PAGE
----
A Leader's Update: All in the Family

The following blog first appeared Friday, May 18, as an email update from Keith Krivitzky, CEO, the Jewish Federation in the Heart of New Jersey.


Dear friends and colleagues,

As you may know, I have a thing for metaphors. I try and find apt ones. And I mess them up just as often. (Ask me later about an apple cart.).

When it comes to the Jewish people, and why there is value in being Jewish, I use the idea of family. I think this metaphor using relationships works, and I've tried to apply that to other issues and circumstances facing the Jews.

For instance, the different groups in Israeli society, and in our American Jewish community, are like fractious siblings...with all the bickering that comes with that.

And Jews in the Diaspora and Jews in Israel are cousins, with one side living in the ancestral homestead; unfortunately each side is showing some attitude towards the other.

I even understand the conflict with the Palestinians in this context...like the Hatfields and the McCoys. There was some sort of family split in the past, probably with jilted lovers somewhere, and no rapprochement since. While those from each side feel the reality of the issues that divide them, many on the outside wonder why they can't sort things out.

Anti-semites? The neighbors down the block who are jealous, spiteful, reject what they don't understand, ingrates, or are just miserable people.

But what I can't seem to understand is the kid who keeps posting on my brother's Facebook page.

You see...my brother offers posts on Facebook that are thoughtful, educational, and designed to provoke intelligent conversation. He had several recently about the violence on the Gaza border. And this kid kept posting and responding. (I say kid even though he's in his 20's, a former Hillel student of my brother's.) No matter what was said, Israel was at fault. There was no acceptable justification for any of the Jewish state's actions.

This represents a completely different world view than I see, and I don’t think it is even rational. So, the question is...given my penchant for this relationship metaphor - how does this scenario fit? The best description for what I see is how someone might respond to being betrayed, resulting in an emotional, almost fanatical response. The kind you might see after a really nasty breakup, where there is no possibility of finding common ground.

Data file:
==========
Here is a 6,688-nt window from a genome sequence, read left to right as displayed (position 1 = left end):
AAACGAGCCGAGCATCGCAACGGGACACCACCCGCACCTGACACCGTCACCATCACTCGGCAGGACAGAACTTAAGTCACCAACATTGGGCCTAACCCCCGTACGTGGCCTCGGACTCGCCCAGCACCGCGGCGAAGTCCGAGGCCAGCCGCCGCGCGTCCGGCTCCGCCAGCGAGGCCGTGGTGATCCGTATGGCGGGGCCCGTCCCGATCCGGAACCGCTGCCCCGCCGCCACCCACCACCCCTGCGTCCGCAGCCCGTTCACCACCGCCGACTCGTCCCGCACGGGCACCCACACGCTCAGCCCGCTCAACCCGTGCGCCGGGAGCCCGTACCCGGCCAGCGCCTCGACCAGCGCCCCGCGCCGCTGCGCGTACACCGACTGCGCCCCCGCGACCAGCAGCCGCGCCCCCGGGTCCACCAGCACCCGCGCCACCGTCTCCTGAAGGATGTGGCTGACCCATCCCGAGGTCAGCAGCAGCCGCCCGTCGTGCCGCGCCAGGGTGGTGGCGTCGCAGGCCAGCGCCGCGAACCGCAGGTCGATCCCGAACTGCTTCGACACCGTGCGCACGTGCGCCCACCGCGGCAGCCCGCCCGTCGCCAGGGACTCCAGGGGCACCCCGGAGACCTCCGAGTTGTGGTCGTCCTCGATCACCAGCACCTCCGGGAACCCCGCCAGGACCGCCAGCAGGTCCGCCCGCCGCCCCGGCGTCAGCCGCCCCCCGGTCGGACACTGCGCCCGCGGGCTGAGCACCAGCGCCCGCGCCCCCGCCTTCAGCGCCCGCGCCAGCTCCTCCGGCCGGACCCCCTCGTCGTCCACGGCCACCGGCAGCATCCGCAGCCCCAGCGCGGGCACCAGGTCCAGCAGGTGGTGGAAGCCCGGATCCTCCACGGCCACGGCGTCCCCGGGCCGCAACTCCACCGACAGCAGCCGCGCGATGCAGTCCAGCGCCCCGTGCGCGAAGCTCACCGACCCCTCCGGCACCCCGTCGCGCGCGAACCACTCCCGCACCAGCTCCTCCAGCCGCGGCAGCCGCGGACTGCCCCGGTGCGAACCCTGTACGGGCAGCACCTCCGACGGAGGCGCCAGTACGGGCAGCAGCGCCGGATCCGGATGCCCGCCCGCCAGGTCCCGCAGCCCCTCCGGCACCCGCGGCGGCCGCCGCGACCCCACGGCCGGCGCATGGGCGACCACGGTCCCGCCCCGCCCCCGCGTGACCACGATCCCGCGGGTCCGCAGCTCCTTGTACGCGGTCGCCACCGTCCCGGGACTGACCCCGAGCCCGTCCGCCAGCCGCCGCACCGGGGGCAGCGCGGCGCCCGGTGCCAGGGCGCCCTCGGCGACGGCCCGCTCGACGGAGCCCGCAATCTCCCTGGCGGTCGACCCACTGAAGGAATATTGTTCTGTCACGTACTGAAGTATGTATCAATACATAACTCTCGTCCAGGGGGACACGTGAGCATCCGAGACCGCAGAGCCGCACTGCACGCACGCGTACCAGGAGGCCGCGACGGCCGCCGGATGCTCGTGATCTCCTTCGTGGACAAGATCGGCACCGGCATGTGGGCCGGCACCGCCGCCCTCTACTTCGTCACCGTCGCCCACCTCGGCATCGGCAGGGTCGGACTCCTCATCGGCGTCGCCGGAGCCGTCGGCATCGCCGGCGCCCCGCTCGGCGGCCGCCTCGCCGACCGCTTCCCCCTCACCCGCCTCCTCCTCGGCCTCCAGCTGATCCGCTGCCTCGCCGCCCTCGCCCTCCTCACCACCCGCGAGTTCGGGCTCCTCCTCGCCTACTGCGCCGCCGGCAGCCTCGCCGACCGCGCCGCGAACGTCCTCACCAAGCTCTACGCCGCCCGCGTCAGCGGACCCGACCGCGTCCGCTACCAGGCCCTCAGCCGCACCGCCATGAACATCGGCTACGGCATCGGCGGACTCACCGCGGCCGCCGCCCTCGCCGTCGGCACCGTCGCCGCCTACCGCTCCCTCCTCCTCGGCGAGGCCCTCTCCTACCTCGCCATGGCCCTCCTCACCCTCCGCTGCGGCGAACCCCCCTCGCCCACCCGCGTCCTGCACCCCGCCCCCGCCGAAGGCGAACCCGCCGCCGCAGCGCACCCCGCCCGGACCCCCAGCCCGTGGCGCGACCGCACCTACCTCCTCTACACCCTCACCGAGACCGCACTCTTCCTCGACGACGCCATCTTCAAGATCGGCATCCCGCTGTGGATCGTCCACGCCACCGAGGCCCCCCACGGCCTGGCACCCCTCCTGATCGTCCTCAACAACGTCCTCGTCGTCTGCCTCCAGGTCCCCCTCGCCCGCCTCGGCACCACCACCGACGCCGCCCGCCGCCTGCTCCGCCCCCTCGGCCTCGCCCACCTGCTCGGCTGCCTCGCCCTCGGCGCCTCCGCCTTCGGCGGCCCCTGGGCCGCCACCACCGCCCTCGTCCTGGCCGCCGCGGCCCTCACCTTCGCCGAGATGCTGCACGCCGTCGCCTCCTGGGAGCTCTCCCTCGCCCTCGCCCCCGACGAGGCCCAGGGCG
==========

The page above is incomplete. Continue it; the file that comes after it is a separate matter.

Winston Churchill once said: "A fanatic is one who can't change his mind and won't change the subject."

A fanatic is passionate about a cause and feels a deep, personal connection to it. However, in this situation, I don't understand where the betrayal part comes in. Huh? Did Israel turn on him? Was he so invested and involved in a relationship with the Jewish state, or his Jewishness, to begin with?

I think the question of why some who come from within the family are so intense and hostile is important. It's a bit of a conundrum…and we are seeing this more and more. The question is what do we do with that? This is something we need to figure out.

One further thought: I have been thinking of this in the lead up to Shavuot and the giving of the Torah. This shared experience is what enabled us to survive as a people, with a common frame of reference and collective goals. To continue to survive and thrive we need to have that today, even if it requires some sort of reset.

But it's important to note some Jews didn't make it out of Egypt to Sinai. They wanted to stay or didn't buy into this collective ethos. Just as with families, there are some who break away or are estranged, and where the rest of the family needs to mourn and move on. Maybe this family metaphor works here too. We just need to figure out where it is worth nurturing and repairing a difficult relationship with some family members. (It doesn't have to be, but kids may often fall into this category.) And where we need to recognize irreconcilable differences and move on.

As always, more to think about and do. Your thoughts welcome.

With that, lots of quality reads for the holiday weekend:

Everything else you wanted to know about what’s going on in Gaza:

And don’t forget to join us next Wednesday night to hear from Yossi Klein Halevi especially relevant right now. www.jewishheartnj.org/halevi  

Best for a Shabbat Shalom and a Happy Shavuot!



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